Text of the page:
Last week Rachel Maddow had a very frank discussion with the president of the National Organization for Women, Terry O’Neill, revealing the risks associated with challenging some of the clearly unconstitutional state laws that directly contravene Roe v. Wade. O’Neill explained that the most significant danger with any court challenge is the potential that the current conservative Supreme Court is now poised to overturn the fundamental abortion rights established under Roe.
Does the reality of the current makeup of the Supreme Court mean that pro-choice groups must continue to play defense instead of offense?
Recently, the Guttmacher Institute reported:
Recent changes in the membership of the U.S. Supreme Court have led some state policymakers to consider the possibility that Roe v. Wade could be overturned and regulation of abortion returned to the states. Some state legislatures are considering banning abortion under all or virtually all circumstances; these measures are widely viewed as an attempt to provoke a legal challenge to Roe, while other states are considering abortion bans that would go into effect in the event that Roe is overturned.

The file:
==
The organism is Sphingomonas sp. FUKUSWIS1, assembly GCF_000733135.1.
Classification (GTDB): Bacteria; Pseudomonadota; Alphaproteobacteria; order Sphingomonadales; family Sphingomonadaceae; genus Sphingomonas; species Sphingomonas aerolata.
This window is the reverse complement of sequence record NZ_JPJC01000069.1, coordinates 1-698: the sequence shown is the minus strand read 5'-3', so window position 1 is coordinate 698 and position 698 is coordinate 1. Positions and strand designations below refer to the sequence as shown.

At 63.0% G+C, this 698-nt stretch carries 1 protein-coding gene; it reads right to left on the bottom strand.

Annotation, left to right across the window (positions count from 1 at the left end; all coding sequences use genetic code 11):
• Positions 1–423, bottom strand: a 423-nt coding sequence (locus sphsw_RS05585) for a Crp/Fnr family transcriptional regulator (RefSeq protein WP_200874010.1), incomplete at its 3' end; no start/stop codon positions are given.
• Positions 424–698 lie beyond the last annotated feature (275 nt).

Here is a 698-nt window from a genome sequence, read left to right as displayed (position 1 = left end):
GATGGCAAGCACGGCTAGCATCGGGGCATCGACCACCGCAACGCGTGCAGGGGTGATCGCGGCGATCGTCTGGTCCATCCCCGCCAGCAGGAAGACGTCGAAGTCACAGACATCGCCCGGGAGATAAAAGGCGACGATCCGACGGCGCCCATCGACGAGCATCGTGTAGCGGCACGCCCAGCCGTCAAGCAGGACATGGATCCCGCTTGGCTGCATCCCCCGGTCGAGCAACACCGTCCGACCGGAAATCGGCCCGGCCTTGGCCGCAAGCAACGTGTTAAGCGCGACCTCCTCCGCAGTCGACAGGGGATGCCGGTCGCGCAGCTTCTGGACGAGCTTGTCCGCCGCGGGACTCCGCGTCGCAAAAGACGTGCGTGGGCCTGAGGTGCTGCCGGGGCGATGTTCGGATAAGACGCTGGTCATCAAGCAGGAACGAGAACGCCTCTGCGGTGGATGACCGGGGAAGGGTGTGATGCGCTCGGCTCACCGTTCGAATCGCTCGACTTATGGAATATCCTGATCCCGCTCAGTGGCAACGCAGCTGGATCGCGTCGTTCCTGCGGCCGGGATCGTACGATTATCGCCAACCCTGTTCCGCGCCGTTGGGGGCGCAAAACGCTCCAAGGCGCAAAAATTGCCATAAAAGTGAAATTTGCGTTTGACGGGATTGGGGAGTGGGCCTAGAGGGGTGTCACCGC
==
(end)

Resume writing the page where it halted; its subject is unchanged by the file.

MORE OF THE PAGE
So, what can pro-choice advocacy organizations do to fight back? How do we defend against the unconstitutional attacks and attempts to dismantle the very precepts of Roe v. Wade?
Bans on abortion after 20 weeks directly contravene Roe v. Wade. Nevertheless, such bans are imminent in Alabama, Iowa, and Indiana. And Oklahoma’s Governor Mary Fallin (R) just signed a 20 week ban into law this past Wednesday, joining Nebraska, Idaho, and Kansas. The 20 week ban in Nebraska has gone unchallenged since November 2010. Anti-abortion groups are systematically pushing these laws in states all around the country in the hope that pro-choice groups will react with legal challenges that will then end up in front of the conservative leaning Supreme Court. These anti-abortion groups are “…lay[ing] the groundwork for the next challenge to Roe v. Wade - a battle they believe they can win.”
This concern about the makeup of the Supreme Court is a reasonable one considering the Court’s decision in Carhart v. Gonzalez (2007), upholding the Partial Birth Abortion Ban Act. The swing vote that remains a major concern is that of Justice Anthony Kennedy. In Carhart, Justice Kennedy stated, "[s]tates ... have an interest in forbidding medical procedures which, in the state's reasonable determination, might cause the medical profession or society as a whole to become insensitive, even disdainful, to life, including life in the human fetus."
Yet, not all reproductive rights advocates believe that Kennedy will be the deciding vote that overturns Roe v. Wade. Instead, the concern is that the current Court will further burden access to abortion that may not overturn Roe directly but will do enough significant damage to abortion rights that millions of vulnerable women will bear the greatest burden; effectively dismantling abortion rights for these women.